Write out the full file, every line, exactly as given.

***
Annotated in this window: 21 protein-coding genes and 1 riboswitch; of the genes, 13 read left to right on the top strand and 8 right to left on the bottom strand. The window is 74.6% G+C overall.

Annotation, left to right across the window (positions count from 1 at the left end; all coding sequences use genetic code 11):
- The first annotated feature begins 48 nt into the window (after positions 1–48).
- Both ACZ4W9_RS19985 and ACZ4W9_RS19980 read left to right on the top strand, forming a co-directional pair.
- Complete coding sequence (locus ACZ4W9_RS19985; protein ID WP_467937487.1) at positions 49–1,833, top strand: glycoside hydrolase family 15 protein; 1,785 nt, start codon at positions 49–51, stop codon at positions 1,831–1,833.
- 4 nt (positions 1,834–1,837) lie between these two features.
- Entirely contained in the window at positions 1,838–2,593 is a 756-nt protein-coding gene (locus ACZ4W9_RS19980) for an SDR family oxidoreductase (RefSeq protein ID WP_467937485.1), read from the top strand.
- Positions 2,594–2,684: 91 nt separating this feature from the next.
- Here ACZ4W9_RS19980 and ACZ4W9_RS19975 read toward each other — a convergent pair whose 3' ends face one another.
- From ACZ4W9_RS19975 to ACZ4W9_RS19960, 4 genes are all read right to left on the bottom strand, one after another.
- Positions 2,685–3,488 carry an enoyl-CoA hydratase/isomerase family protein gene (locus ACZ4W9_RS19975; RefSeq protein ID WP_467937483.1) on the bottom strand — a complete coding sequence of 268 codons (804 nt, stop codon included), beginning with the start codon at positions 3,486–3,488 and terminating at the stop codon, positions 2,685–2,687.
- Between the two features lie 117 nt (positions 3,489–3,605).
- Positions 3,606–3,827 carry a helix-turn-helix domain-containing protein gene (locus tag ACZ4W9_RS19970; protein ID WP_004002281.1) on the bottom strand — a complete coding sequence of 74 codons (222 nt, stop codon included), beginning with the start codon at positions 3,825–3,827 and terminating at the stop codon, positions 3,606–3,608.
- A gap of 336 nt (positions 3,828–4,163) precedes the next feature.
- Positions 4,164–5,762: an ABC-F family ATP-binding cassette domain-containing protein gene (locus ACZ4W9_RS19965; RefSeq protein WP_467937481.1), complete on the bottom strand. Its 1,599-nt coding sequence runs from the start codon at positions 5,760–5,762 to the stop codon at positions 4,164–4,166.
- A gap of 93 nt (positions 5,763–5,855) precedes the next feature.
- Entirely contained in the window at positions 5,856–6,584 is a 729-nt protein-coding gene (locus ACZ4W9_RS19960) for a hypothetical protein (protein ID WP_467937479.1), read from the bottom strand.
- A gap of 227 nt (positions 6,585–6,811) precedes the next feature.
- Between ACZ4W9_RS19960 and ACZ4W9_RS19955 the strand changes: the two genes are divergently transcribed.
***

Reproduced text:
Annotated in this window: 21 protein-coding genes and 1 riboswitch; of the genes, 13 read left to right on the top strand and 8 right to left on the bottom strand. The window is 74.6% G+C overall.

Annotation, left to right across the window (positions count from 1 at the left end; all coding sequences use genetic code 11):
- The first annotated feature begins 48 nt into the window (after positions 1–48).
- Both ACZ4W9_RS19985 and ACZ4W9_RS19980 read left to right on the top strand, forming a co-directional pair.
- Complete coding sequence (locus ACZ4W9_RS19985; protein ID WP_467937487.1) at positions 49–1,833, top strand: glycoside hydrolase family 15 protein; 1,785 nt, start codon at positions 49–51, stop codon at positions 1,831–1,833.
- 4 nt (positions 1,834–1,837) lie between these two features.
- Entirely contained in the window at positions 1,838–2,593 is a 756-nt protein-coding gene (locus ACZ4W9_RS19980) for an SDR family oxidoreductase (RefSeq protein ID WP_467937485.1), read from the top strand.
- Positions 2,594–2,684: 91 nt separating this feature from the next.
- Here ACZ4W9_RS19980 and ACZ4W9_RS19975 read toward each other — a convergent pair whose 3' ends face one another.
- From ACZ4W9_RS19975 to ACZ4W9_RS19960, 4 genes are all read right to left on the bottom strand, one after another.
- Positions 2,685–3,488 carry an enoyl-CoA hydratase/isomerase family protein gene (locus ACZ4W9_RS19975; RefSeq protein ID WP_467937483.1) on the bottom strand — a complete coding sequence of 268 codons (804 nt, stop codon included), beginning with the start codon at positions 3,486–3,488 and terminating at the stop codon, positions 2,685–2,687.
- Between the two features lie 117 nt (positions 3,489–3,605).
- Positions 3,606–3,827 carry a helix-turn-helix domain-containing protein gene (locus tag ACZ4W9_RS19970; protein ID WP_004002281.1) on the bottom strand — a complete coding sequence of 74 codons (222 nt, stop codon included), beginning with the start codon at positions 3,825–3,827 and terminating at the stop codon, positions 3,606–3,608.
- A gap of 336 nt (positions 3,828–4,163) precedes the next feature.
- Positions 4,164–5,762: an ABC-F family ATP-binding cassette domain-containing protein gene (locus ACZ4W9_RS19965; RefSeq protein WP_467937481.1), complete on the bottom strand. Its 1,599-nt coding sequence runs from the start codon at positions 5,760–5,762 to the stop codon at positions 4,164–4,166.
- A gap of 93 nt (positions 5,763–5,855) precedes the next feature.
- Entirely contained in the window at positions 5,856–6,584 is a 729-nt protein-coding gene (locus ACZ4W9_RS19960) for a hypothetical protein (protein ID WP_467937479.1), read from the bottom strand.
- A gap of 227 nt (positions 6,585–6,811) precedes the next feature.
- Between ACZ4W9_RS19960 and ACZ4W9_RS19955 the strand changes: the two genes are divergently transcribed.